In order to make the environments replaceable we needed to set RELX_REPLACE_OS_VARS=true before our start command. But that’s not possible with Edeliver because the start task runs locally.

mix edeliver start production

Then a possible solution is to export the RELX_REPLACE_OS_VARS in your production environment.

Considerations

Edeliver seems like a cool option for dealing with our releases and deploy process, I found it really easy to use. I didn’t enter in implementation details in this post, so make sure to read its README and docs, they’re very useful and well-explained.

This was a solution we found to ease our deploy process. How have you been managing your process? Did this post help you?


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  • Hi, a question.

    Is it possible to have the build process be done in the target deployment server?

    I have 3 instance of production server, and I want to deploy by running the build in each of those server.

    Here’s what I have in mind

    1. SSH to the production server
    2. Pull codes from Git Server
    3. Build the Exrm release
    4. Repeat for all the other production servers

  • Igor Florian

    Thats exactly what Edeliver does. o

    You could use one of your production servers both for building your release and serve as host for you app, for example. It would be much different from the instructions in this blogpost.

    Let me know if this was helpful or not.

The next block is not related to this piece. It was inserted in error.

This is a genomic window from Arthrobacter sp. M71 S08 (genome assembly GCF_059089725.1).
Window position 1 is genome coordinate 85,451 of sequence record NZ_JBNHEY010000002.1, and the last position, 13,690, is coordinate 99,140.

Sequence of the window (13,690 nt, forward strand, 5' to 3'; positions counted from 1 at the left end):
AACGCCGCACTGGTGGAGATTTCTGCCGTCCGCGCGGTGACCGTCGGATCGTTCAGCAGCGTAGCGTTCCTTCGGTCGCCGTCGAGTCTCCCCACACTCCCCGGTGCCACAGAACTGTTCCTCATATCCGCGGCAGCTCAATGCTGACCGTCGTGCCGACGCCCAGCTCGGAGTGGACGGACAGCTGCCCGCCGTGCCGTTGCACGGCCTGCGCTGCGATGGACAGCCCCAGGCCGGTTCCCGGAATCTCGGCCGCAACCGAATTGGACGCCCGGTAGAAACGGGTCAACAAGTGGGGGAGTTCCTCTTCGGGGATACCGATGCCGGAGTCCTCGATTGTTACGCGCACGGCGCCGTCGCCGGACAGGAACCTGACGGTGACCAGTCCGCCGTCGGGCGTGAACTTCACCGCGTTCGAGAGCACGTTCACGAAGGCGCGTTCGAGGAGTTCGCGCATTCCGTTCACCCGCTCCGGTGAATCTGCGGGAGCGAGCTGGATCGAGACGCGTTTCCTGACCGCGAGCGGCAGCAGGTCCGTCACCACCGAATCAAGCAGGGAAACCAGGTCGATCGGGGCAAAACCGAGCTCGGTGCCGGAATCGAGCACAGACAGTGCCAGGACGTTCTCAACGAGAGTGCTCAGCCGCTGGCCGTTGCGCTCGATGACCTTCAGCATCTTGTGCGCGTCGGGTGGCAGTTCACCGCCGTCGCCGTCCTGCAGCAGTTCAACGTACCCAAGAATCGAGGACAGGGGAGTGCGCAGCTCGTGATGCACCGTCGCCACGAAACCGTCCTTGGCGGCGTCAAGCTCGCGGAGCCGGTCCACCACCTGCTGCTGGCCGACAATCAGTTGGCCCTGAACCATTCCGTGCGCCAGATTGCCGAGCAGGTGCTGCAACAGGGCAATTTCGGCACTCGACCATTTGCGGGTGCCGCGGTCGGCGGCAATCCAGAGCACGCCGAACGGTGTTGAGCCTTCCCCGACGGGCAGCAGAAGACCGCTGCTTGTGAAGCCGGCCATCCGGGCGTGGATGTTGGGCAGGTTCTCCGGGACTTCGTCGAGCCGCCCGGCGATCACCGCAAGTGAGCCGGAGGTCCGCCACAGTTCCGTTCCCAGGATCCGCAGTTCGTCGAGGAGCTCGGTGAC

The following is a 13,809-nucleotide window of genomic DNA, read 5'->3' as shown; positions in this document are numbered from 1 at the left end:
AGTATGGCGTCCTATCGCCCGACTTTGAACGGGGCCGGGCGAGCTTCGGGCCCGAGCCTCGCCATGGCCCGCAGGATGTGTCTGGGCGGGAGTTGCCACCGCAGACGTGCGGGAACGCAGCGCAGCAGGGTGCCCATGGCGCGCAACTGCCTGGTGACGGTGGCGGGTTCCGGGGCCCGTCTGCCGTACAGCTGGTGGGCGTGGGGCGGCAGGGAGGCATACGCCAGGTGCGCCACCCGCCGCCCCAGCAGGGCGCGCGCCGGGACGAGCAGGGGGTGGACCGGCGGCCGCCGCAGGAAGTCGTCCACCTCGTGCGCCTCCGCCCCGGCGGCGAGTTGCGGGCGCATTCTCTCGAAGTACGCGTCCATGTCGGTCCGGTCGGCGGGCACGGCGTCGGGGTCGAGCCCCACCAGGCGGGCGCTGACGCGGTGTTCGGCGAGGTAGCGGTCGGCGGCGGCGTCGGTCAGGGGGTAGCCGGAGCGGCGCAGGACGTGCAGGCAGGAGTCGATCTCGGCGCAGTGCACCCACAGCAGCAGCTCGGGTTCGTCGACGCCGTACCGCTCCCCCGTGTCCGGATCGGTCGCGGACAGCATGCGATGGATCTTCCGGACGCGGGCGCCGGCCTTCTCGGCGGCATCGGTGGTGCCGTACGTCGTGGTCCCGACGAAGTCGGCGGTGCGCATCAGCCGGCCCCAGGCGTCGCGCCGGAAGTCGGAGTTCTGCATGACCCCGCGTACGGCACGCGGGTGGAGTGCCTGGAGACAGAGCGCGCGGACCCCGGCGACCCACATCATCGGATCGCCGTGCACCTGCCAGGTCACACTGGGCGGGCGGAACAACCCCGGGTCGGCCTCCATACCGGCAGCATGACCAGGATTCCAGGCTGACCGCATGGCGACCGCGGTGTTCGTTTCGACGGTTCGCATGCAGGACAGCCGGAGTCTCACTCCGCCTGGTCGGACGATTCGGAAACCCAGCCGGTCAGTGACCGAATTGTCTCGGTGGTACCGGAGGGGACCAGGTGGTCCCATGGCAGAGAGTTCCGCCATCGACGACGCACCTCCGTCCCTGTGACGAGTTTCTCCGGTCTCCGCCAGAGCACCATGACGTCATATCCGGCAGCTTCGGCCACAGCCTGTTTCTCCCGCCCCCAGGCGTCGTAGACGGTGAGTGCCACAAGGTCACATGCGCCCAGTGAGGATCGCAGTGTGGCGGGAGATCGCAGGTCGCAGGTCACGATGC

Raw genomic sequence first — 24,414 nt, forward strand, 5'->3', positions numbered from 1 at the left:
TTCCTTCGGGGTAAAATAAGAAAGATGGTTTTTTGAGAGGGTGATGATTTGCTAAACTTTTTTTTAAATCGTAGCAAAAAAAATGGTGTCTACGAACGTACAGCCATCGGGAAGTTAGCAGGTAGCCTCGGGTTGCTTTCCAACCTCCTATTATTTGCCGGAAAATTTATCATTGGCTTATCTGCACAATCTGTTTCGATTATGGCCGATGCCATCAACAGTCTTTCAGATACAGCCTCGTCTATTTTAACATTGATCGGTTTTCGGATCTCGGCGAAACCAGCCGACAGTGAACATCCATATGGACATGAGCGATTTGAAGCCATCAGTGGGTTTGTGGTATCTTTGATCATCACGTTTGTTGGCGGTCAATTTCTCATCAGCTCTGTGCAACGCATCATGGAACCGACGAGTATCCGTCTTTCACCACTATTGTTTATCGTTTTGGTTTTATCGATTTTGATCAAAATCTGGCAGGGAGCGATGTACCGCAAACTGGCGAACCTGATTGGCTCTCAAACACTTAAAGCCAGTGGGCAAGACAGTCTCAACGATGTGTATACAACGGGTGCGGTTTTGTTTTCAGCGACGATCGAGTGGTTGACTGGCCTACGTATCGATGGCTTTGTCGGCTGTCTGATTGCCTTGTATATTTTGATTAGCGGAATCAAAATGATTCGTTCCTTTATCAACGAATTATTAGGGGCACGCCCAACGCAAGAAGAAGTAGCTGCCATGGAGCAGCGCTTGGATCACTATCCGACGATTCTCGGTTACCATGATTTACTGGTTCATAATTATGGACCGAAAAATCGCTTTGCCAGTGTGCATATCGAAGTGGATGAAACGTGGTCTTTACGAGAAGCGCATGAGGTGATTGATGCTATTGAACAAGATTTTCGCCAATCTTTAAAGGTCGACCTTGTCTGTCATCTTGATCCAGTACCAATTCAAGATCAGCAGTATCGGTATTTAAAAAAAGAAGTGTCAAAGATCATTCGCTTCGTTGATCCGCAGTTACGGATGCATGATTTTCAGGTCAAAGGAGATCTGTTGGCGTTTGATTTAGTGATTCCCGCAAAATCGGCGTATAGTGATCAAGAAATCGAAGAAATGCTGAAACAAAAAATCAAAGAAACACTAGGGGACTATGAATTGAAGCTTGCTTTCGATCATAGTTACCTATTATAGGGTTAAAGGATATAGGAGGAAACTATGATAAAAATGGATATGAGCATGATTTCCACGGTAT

• nathtorezani

    Hi!

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    developers in Brazil. My editor, Alex Lattaro, read this article and became very interested in the content.

    Hence, we would like to republish your articles in our portal with all rights directed to you. Would you be interested in a partnership?

    Please, contact us at nathalia.torezani@imasters.com.br or alex.lattaro@imasters.com.br.

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  • Ron Arts

    This process does not work when using containers. something to revisit in a new post?

  • Igor Florian

    Hey Ron,

    Indeed this blogpost won’t work for containers, we’ll consider writing about it in the future. Thanks for the suggestion and feedback! Meanwhile this blogpost below can help you in your journey with containers and elixir releases:

    https://medium.com/@rubas/deploy-your-elixir-app-with-a-minimal-docker-container-using-alpine-linux-and-exrm-b4e166f1802#.amjevpjg2

  • Ron Arts

    Indeed I just bumped last week into the problem of working on OSX, and ending up with needing a development container to create the linux version. I’m going to try adding a production container. Thanks!

  • marclinsangan

    Any thoughts on Distillery? Why didn’t you use it instead of Edeliver? Thanks.